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Lewes, Delaware
Jim's Towing Service
June 7, 1996     Cape Gazette
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June 7, 1996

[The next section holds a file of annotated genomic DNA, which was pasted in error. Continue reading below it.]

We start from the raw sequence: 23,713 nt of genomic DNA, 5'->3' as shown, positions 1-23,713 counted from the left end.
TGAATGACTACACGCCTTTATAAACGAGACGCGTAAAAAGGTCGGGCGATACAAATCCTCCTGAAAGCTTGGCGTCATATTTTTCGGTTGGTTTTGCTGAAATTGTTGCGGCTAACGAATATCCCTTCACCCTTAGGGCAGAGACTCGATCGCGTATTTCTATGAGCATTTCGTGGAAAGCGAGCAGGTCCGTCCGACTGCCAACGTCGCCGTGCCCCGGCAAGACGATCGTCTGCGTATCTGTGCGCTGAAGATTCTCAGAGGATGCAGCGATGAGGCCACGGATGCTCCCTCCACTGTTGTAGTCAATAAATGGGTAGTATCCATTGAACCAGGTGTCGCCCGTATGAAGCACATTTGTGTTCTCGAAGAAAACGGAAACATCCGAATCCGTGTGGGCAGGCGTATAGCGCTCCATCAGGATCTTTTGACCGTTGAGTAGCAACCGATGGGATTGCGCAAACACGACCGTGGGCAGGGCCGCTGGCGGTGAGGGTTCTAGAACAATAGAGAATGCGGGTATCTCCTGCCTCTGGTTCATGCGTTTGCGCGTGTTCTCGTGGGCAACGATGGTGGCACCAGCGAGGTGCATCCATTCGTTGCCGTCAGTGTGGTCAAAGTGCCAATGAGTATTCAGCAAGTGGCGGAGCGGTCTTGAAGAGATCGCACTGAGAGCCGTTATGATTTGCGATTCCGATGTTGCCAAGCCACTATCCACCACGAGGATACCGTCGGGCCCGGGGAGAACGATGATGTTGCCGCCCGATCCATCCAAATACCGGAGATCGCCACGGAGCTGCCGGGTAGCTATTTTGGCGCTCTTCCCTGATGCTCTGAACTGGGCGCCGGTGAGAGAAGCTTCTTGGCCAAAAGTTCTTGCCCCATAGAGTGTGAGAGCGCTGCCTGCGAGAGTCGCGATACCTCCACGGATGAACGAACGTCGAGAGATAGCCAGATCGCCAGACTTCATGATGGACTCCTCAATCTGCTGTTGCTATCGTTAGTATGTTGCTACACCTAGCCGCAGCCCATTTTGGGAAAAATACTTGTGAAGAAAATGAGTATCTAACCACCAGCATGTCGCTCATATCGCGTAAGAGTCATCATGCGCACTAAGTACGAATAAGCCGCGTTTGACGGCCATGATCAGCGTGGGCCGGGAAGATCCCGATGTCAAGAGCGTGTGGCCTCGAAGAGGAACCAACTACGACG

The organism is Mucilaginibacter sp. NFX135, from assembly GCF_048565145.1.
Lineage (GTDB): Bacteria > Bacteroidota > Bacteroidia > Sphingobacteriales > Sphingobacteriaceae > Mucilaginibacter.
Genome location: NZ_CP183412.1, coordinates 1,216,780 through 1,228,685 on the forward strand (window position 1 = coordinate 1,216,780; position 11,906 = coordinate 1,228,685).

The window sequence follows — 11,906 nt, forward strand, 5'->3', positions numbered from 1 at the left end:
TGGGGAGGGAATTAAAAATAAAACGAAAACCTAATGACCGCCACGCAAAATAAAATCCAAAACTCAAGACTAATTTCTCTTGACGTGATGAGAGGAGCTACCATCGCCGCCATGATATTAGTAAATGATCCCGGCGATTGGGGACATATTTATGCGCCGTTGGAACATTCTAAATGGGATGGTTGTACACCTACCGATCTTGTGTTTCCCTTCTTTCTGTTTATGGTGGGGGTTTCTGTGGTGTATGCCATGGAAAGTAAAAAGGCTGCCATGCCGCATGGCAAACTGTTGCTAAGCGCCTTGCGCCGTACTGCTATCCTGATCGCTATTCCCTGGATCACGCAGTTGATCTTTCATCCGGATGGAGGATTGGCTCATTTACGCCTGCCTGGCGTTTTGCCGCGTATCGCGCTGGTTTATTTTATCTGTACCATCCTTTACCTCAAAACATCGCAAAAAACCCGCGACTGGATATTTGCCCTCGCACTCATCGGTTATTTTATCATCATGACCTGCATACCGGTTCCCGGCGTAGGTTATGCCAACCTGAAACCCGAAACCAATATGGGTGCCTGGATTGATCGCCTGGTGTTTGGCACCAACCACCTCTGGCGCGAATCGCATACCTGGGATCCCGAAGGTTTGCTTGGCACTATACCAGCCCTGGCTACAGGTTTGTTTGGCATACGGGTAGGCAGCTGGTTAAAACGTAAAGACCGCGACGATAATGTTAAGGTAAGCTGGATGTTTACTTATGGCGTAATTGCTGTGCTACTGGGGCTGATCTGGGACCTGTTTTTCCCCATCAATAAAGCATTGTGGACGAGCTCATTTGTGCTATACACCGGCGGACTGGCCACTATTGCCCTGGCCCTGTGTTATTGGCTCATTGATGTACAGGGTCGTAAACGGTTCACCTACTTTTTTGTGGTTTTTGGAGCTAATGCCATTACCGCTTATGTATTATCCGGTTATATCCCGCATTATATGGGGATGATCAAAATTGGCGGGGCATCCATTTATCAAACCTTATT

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CAPE GAZETTE, Friday, June 7 - June 13, 1996.17 CAPE LIFE Holly Lake Campsite offers off the beaten track trek Buster the fawn, four buffalo, goats, sheep, geese, peacocks greet visitors By Kristen Seal Vacationing in the Cape region is not limited only to the beaches and the boardwalk. If crowds fighting their way to the ocean is not your idea of a relaxing break from the everyday, consider plan- ning a get away to Holly Lake Campsite. Located off Rt. 24 in Millsboro, Holly Lake Campsite has been hosting campers, hikers and ani- mal lovers since 1968. The approximately 200 acre campsite is owned by Lewes businessman Bob Raley and features camp- grounds, three miles of nature trails, an observation tower over- looking the wetlands and animals galore. Campground manager Kenny Hopkins explained that after sev- eral surveys at camp shows throughout the years, Holly Lake visitors expressed that the wildlife and the nature trails within the campsite are one of the biggest attractions. "We have burrows, goats, sheep, Canadian geese, domestic geese, mallards, White-tail deer, Fallow deer, buffalo, cattle, pea- cocks and more," Hopkins explained. "Years ago we started out with goats for the kids to see and we just got more and more animals." Hopkins added that no hunting is permitted on the campgrounds, therefore the land serves as an excellent resting area for many varieties of wildfowl throughout the year. Current highlights at Holly Lake Campsite include the two-week- old fawn named "Buster", the three Fallow deer (an exotic deer native of Yugoslavia whose rack resembles that of a moose) and four buffalo, two of whom are expecting. Hopkins said that Buster the fawn was found in a hayfield five miles outside of the campsite with the umbilical cord still attached to him and his mother nowhere in sight. Hopkins had bottle-fed another deer that was found last year, so he knew what had to be done. "I've never seen an animal take to a bottle like Buster does," Hop- kins said. "He will be bottle-fed for another three to four months until he can eat soybeans." Buster is currently drinking powdered goat's milk; cow's milk is a bit too difficult for him to digest." Holly Lake Campsite acquired the Fallow deer from a livestock sale in Carlisle, Pa. Hopkins explained that the racks on these deer have a smoother line and are velvety like those on a moose. The deer look similar to the White-tail but they zip around their pen with the speed and the agility of a gazelle. The four buffalo that live on the campgrounds can be seen roaming in their four-acre field from one of the dirt roadways. According to Hopkins, two of the four females will have calves soon. Hopkins explained that while the buffalo may seem slow as they are strolling and grazing, their speed is phenomenal. "I couldn't believe how fast the buffalo run. When they get going, they can run faster than any horse. I don't know how the Indians ever kept up with them," Hopkins added. Plenty of activities within the park are scheduled throughout the summer aside from observing the animals. Three horse shows are planned as are night hikes, DJs and much more. "I really enjoy the work I do here, it is so much fun," Hopkins said. "I was raised on a dairy farm so I can take it for granted being around all of these animals all of the time. Kids get so excited and ask so many questions, it's nice to see them getting the experience that I've had." For more information on the summer activities scheduled at Holly Lake Campsite, call 945- 3410. Kristen Seal photos Holly Lake Campsite Manager Kenny Hopkins holds "Buster" the two-week-old fawn who now lives on the grounds Buster will be bottle-fed for three or four months. Eight-year-old Iem-f is one of the four buffalo living on the Holly Lake Campsite grounds. Two of the females also living on the four-acre buffalo parcel are expecting calves. Riviera day dreams dissipate with the loudettes Beaches are a great place to day dream. There is something about the quiet rolling of the waves that allows your mind to drift in and out of reality. The beach can be like a brilliant palette that beckons you to relax and paint your dreams. And so it was that I found myself lying out in the sand in front of the Rehoboth Beach Boardwalk staring up at a cerulean blue cloudless sky. The sun was kind, just warm enough to make the ambiance comfortable. I drifted away to where I envi- sioned myself on a beach in an exotic place like Canne, France. A waiter whose name was Pierre and who had a bod to die for, had just finished serving me a cold drink. I settled back down on the blanket adjusting my size four bikini. I couldn't help but be amused as he left singing: Pretty woman, walking down AROUND TOWN Nancy Katz the street, Pretty woman, just the kind. I'd like to meet .... And then I knew I was back in Rehoboth. Within two inches of my right ear a beach umbrella pole was being dug in the sand. And a voice that drowned out a pack of seagulls begging for food roared: "And then I told Bill that Harry and Estelle were coming on Fri- day. Hey is this umbrella straight? Well, can you believe that I have to put up with that. I told Bill, no way am I getting involved with this situation. Hey are you sure this is straight? I think it's lean- ing. Anyway, then Estelle got on her high horse. And of course what could I do? Can you believe after all I've done for those peo- ple, she has the nerve, of course Estelle is one of my best friends, and then I said to Morty, who nev- er listens anyway. HEY, BILL GET ME A DRINK WHILE YOU ARE GOING THAT WAY! Any- way, where was I? ........... " Yes, it was the loudettes! Three people on the beach and they have to pull up in front of you. And two of those other people have hearing aids! They wouldn't care! Now, don't get me wrong. The loudettes are usually nice people. They always drive the speed limit, pay their taxes and call into those 900 numbers on TV, where they are taking a poll to see if it's Prince Charles' fault that the monarchy is going down the toilet or if Queen Elizabeth should disown her chil- dren and just start over. But they never got the concept that sound travels. "And then when I had that prob- lem with my gallstones, of course I never heard a word from Estelle, even though I stood by her when she had that spastic colon. HEY BILL, WHERE'S THAT DRINK! Anyway, so I said tO Morty that I thought it was time, that's after we had them over that Thanksgiving, Say, are you sure this umbrella is straight?...." Wait a minute! Wait a minute! My dream was fading. I couldn't make out the waiter's face any- more. And my bikini was stretch- ing to a size 12 tank suit. I had to remain calm. But no matter how hard I tried, I couldn't help but wonder why Estelle was so mean. And who was this Morty? Was he trying to break up Estelle and Har- ry? And why didn't Bill return with her drink? I tried to concentrate repeating bon jour over and over in my head. The seagulls were now wearing earplugs. The waves were head- ing to Cape May. The loudettes grew louder and I started to devel- op kind of a prickly heat rash. They were still sitting two inch- es in front of me when I heard the exit line for me: "Hey, the tides coming in, let's move back a few feet." I said au revoir to Harry, Estelle, Morty and Bill, comforted by the fact that the beach umbrella was crooked. Some days, you just have to say, "What the heck." That's life at the beach.